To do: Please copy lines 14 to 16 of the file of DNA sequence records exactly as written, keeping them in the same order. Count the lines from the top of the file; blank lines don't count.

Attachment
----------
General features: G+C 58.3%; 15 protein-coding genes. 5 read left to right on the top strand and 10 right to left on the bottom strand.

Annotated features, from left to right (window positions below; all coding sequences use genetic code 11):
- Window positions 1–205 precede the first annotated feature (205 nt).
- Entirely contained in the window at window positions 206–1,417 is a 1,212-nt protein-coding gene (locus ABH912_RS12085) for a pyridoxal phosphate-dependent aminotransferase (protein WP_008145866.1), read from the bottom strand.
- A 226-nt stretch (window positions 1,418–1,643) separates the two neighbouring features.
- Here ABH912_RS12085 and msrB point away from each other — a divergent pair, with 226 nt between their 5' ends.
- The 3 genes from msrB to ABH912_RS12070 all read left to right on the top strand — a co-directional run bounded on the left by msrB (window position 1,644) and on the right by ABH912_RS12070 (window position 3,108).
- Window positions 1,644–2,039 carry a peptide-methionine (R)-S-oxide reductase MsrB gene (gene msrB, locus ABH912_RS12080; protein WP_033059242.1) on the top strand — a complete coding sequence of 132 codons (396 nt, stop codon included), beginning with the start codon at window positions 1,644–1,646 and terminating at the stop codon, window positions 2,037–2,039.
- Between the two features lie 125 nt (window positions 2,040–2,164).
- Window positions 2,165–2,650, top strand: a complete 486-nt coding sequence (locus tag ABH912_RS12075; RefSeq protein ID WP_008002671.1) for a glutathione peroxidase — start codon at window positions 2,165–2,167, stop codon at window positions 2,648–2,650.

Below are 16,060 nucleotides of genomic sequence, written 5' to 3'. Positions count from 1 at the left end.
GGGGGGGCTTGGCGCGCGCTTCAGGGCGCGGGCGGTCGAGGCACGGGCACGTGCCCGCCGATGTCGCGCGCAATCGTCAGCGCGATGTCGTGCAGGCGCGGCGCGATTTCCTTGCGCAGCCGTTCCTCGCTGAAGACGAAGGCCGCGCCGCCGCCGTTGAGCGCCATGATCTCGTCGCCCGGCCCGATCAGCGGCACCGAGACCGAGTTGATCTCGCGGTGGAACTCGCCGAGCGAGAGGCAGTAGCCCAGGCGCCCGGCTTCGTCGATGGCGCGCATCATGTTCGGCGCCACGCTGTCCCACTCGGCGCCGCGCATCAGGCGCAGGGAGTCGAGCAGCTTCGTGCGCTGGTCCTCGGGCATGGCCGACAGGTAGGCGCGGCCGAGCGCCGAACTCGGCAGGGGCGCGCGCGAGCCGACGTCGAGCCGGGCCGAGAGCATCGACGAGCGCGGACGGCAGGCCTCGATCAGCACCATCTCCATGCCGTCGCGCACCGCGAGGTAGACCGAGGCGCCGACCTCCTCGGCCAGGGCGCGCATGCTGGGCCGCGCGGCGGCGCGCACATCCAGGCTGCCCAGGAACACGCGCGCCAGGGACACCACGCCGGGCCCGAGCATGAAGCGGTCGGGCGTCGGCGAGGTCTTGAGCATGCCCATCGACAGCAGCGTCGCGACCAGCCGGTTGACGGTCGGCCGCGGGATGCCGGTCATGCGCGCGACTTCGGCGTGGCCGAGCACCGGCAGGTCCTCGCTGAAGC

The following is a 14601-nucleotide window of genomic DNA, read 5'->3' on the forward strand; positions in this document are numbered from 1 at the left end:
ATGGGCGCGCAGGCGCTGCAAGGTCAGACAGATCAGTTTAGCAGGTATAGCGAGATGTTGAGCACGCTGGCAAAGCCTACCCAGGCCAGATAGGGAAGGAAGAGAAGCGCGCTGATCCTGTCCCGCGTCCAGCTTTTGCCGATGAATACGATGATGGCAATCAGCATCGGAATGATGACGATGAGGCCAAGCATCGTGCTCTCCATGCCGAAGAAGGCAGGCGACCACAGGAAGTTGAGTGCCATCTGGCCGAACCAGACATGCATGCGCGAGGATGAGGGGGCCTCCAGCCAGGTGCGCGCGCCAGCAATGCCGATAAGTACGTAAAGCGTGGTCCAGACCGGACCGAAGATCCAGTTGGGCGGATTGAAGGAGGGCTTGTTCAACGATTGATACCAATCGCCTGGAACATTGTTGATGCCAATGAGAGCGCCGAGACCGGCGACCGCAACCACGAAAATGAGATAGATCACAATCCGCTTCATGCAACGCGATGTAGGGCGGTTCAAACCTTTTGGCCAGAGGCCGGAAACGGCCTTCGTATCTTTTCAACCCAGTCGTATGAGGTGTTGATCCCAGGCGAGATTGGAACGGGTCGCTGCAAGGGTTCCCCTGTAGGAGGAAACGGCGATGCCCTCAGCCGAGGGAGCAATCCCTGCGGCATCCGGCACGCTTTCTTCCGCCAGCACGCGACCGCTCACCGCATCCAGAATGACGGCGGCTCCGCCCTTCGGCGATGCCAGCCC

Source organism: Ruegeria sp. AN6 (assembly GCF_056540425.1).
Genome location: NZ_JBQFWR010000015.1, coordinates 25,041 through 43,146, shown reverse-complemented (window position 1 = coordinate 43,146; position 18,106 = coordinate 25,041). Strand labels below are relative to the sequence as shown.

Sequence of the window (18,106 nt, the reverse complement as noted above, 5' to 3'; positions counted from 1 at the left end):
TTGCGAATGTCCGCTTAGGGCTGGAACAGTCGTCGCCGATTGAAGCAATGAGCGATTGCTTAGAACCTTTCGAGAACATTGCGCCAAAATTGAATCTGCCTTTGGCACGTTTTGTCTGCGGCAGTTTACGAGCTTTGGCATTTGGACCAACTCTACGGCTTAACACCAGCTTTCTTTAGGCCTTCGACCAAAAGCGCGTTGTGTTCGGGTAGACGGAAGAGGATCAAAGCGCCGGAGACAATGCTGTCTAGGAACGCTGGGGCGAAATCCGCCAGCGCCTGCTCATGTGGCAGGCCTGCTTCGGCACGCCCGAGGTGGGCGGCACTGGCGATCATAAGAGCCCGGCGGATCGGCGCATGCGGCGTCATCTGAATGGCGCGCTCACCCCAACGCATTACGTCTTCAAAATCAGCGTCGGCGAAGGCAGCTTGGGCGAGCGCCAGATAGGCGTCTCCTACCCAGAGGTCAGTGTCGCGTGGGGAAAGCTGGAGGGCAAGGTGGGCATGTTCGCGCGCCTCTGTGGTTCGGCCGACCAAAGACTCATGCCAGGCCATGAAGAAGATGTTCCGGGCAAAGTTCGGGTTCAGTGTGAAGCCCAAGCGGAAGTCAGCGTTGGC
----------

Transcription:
ATGGGCGCGCAGGCGCTGCAAGGTCAGACAGATCAGTTTAGCAGGTATAGCGAGATGTTGAGCACGCTGGCAAAGCCTACCCAGGCCAGATAGGGAAGGAAGAGAAGCGCGCTGATCCTGTCCCGCGTCCAGCTTTTGCCGATGAATACGATGATGGCAATCAGCATCGGAATGATGACGATGAGGCCAAGCATCGTGCTCTCCATGCCGAAGAAGGCAGGCGACCACAGGAAGTTGAGTGCCATCTGGCCGAACCAGACATGCATGCGCGAGGATGAGGGGGCCTCCAGCCAGGTGCGCGCGCCAGCAATGCCGATAAGTACGTAAAGCGTGGTCCAGACCGGACCGAAGATCCAGTTGGGCGGATTGAAGGAGGGCTTGTTCAACGATTGATACCAATCGCCTGGAACATTGTTGATGCCAATGAGAGCGCCGAGACCGGCGACCGCAACCACGAAAATGAGATAGATCACAATCCGCTTCATGCAACGCGATGTAGGGCGGTTCAAACCTTTTGGCCAGAGGCCGGAAACGGCCTTCGTATCTTTTCAACCCAGTCGTATGAGGTGTTGATCCCAGGCGAGATTGGAACGGGTCGCTGCAAGGGTTCCCCTGTAGGAGGAAACGGCGATGCCCTCAGCCGAGGGAGCAATCCCTGCGGCATCCGGCACGCTTTCTTCCGCCAGCACGCGACCGCTCACCGCATCCAGAATGACGGCGGCTCCGCCCTTCGGCGATGCCAGCCC

Source organism: Ruegeria sp. AN6 (assembly GCF_056540425.1).
Genome location: NZ_JBQFWR010000015.1, coordinates 25,041 through 43,146, shown reverse-complemented (window position 1 = coordinate 43,146; position 18,106 = coordinate 25,041). Strand labels below are relative to the sequence as shown.